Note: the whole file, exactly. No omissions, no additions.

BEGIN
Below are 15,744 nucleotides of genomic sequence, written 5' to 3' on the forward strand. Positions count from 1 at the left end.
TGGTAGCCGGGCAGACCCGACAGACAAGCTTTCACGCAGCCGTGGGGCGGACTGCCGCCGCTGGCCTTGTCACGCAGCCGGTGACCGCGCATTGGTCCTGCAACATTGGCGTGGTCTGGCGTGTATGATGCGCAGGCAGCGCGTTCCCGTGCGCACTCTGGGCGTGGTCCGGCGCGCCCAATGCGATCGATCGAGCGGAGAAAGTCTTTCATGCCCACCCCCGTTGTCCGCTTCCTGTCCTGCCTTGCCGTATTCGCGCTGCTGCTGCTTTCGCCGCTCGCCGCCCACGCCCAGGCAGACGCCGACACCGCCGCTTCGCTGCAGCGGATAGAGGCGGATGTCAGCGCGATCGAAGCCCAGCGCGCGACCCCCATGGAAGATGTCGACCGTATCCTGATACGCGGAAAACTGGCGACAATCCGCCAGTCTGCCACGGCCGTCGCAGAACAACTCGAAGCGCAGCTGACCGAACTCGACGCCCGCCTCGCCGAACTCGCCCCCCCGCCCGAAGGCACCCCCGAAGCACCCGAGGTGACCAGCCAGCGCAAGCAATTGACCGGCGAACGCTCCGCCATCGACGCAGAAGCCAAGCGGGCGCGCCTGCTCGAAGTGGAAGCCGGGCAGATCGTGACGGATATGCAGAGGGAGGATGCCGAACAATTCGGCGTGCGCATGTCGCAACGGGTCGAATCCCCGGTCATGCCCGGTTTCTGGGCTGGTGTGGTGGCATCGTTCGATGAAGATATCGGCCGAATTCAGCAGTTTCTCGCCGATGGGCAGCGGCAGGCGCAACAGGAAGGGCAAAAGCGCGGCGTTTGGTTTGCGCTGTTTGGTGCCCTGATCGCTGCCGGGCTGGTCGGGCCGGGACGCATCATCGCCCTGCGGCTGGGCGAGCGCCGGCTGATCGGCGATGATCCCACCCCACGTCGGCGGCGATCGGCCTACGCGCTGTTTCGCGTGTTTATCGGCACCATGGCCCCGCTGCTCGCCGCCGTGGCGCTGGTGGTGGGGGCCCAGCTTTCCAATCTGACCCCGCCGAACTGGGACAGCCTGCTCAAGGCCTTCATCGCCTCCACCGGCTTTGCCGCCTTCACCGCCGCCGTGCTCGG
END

Below are 15,744 nucleotides of genomic sequence, written 5' to 3' on the forward strand. Positions count from 1 at the left end.
TGGTAGCCGGGCAGACCCGACAGACAAGCTTTCACGCAGCCGTGGGGCGGACTGCCGCCGCTGGCCTTGTCACGCAGCCGGTGACCGCGCATTGGTCCTGCAACATTGGCGTGGTCTGGCGTGTATGATGCGCAGGCAGCGCGTTCCCGTGCGCACTCTGGGCGTGGTCCGGCGCGCCCAATGCGATCGATCGAGCGGAGAAAGTCTTTCATGCCCACCCCCGTTGTCCGCTTCCTGTCCTGCCTTGCCGTATTCGCGCTGCTGCTGCTTTCGCCGCTCGCCGCCCACGCCCAGGCAGACGCCGACACCGCCGCTTCGCTGCAGCGGATAGAGGCGGATGTCAGCGCGATCGAAGCCCAGCGCGCGACCCCCATGGAAGATGTCGACCGTATCCTGATACGCGGAAAACTGGCGACAATCCGCCAGTCTGCCACGGCCGTCGCAGAACAACTCGAAGCGCAGCTGACCGAACTCGACGCCCGCCTCGCCGAACTCGCCCCCCCGCCCGAAGGCACCCCCGAAGCACCCGAGGTGACCAGCCAGCGCAAGCAATTGACCGGCGAACGCTCCGCCATCGACGCAGAAGCCAAGCGGGCGCGCCTGCTCGAAGTGGAAGCCGGGCAGATCGTGACGGATATGCAGAGGGAGGATGCCGAACAATTCGGCGTGCGCATGTCGCAACGGGTCGAATCCCCGGTCATGCCCGGTTTCTGGGCTGGTGTGGTGGCATCGTTCGATGAAGATATCGGCCGAATTCAGCAGTTTCTCGCCGATGGGCAGCGGCAGGCGCAACAGGAAGGGCAAAAGCGCGGCGTTTGGTTTGCGCTGTTTGGTGCCCTGATCGCTGCCGGGCTGGTCGGGCCGGGACGCATCATCGCCCTGCGGCTGGGCGAGCGCCGGCTGATCGGCGATGATCCCACCCCACGTCGGCGGCGATCGGCCTACGCGCTGTTTCGCGTGTTTATCGGCACCATGGCCCCGCTGCTCGCCGCCGTGGCGCTGGTGGTGGGGGCCCAGCTTTCCAATCTGACCCCGCCGAACTGGGACAGCCTGCTCAAGGCCTTCATCGCCTCCACCGGCTTTGCCGCCTTCACCGCCGCCGTGCTCGG